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What does flexible working look like now? 3 things to offer

Once upon a time, flexible working was either the reserve of the privileged few who wanted a jet-set lifestyle and could work intensely for parts of the year before taking the rest off to travel. Or, the reserve of the under-privileged: women with a disproportionate share of childcare responsibilities would re-enter the workplace and forced into often lower paid part-time or shift work to accommodate this. But times have (thankfully) changed and as demand for flexible working increases, it’s become different things to different people.

For businesses, it pays to work out what.  

Location, location, location

Some people love their desks. Work spaces adorned with family photos, (unwatered) plants and three staplers they promised to return, but never did. It’s got everything someone needs to do their work; all they need to do is turn up and get on with it. But, for others, being tied to a desk day in, day out, is not conducive to productivity or even, creativity. With open plan being the office setup de rigueur and the problems that invites, many find that being in work is actually the last place they can get any ‘work’ done. Letting employees decide where they work from therefore, acknowledges the fact that people respond differently to external interferences.

Whether it’s working from home and avoiding the dreaded commute, a coffee shop with its relaxed ‘living room’ style environment and clear lines between home and work, or venturing into a co-working space for those who crave office culture, but enjoy the smorgasbord of innovative people in one place – people like having the freedom to do their job from wherever they want. Because one person’s cup of tea and corner sofa, is another person’s wheat grass shot and a hot desk. Giving staff a level of control over their working environment indicates you trust them, so as long as the work gets done, the choice over where it will be done from, should be left to them.

Workin’ nine-to-five

Dolly had the measure of it when she quipped ‘it’s all taking and no giving’. With the eight-hour work day being rooted in the industrial revolution, and used as a way of running factories more efficiently, it’s a no-brainer that its place in the business world over 100 years on, is less secure. The concept was suddenly thrown into question when notably, Sweden’s pilot scheme of reducing day shifts to six hours reported positive findings: happier staff, a lower turnover rate, and an increase in profits during that time.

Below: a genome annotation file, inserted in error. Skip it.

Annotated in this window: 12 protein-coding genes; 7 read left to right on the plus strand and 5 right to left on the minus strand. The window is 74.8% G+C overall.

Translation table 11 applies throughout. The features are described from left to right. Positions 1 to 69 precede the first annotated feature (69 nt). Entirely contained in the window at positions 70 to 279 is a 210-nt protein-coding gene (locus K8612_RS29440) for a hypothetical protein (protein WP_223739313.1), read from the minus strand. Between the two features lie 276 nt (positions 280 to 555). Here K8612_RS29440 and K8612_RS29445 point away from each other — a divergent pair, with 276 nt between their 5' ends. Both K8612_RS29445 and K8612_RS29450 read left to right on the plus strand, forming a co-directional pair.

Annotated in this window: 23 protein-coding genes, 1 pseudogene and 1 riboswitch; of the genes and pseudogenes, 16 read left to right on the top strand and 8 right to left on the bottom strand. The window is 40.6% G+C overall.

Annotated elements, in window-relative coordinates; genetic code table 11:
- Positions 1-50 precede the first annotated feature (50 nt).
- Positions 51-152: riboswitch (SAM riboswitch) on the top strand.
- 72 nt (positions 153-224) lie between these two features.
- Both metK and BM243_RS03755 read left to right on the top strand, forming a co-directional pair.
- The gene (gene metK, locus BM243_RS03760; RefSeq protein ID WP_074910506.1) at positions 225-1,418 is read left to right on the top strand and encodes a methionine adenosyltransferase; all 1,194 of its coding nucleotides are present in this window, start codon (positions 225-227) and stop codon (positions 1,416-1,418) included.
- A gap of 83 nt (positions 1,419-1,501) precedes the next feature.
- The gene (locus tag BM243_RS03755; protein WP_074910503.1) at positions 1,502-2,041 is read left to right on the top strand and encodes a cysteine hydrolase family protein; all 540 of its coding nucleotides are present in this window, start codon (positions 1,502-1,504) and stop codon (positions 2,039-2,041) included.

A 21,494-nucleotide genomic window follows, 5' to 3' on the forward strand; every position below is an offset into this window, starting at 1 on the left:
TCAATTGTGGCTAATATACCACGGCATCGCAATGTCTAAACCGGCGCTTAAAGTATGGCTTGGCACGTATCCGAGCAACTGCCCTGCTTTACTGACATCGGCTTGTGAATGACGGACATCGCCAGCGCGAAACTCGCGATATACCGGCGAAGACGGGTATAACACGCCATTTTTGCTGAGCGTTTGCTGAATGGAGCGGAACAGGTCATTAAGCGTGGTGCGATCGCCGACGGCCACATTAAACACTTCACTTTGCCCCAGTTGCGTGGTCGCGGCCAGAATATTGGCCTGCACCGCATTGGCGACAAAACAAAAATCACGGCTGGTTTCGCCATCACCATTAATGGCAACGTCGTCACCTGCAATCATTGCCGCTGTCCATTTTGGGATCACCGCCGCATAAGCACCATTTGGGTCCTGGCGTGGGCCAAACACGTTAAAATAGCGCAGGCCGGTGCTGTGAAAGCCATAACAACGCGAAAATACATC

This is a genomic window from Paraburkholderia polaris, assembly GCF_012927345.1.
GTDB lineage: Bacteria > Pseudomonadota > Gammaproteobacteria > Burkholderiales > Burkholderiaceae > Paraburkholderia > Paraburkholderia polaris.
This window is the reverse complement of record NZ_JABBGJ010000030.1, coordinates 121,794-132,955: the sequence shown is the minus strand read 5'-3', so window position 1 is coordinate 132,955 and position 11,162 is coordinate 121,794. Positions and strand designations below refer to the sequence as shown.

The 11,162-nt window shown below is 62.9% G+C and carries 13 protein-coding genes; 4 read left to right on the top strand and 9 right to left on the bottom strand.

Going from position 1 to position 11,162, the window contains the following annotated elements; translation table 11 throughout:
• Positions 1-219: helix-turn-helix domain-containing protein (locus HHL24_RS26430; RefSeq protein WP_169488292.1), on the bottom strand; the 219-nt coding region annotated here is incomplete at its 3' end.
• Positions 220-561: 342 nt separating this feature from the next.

The introduction of job-sharing, core hours and flexi-time, and compressed shifts allows people to better manage their work / life balance and ultimately, decide what’s most important to them. Fitting their working hours around their other responsibilities and commitments can be financially, mentally, socially and physically beneficial for staff. This privilege, although simple, pays dividends, as companies with flexible working hour schedules are rewarded with increased employee engagement and loyalty.

On a role (or two)

Gone are the days when potential employees stood out during the recruitment process because of a nicely timed period of world travel and self-discovery. Everyone’s been there, done that and probably got the novelty t-shirt. Now, it’s all about the portfolio skills set and careers.

Flexible working, whether through hours, days, fixed term contracts or otherwise, allows people to pursue other vocational opportunities. Employing staff that have experience in other industries, or different projects within the same field is on the rise. Far from being detrimental to a business, polymaths can be worth their weight in gold. Offering new ways to problem-solve, a better capacity for team collaboration and possible leadership expertise, employees that have their fingers in several career-based pies can add dimensions you didn’t know you needed.

People who treat their careers as a game of Tetris rather than a house of cards can be innovators. They’re not afraid to take risks, will bring valuable new perspectives to tasks and won’t be worn down by doing the ‘same thing / different day’. Trust us, by being flexible in this way, you’ll earn from what they learn.


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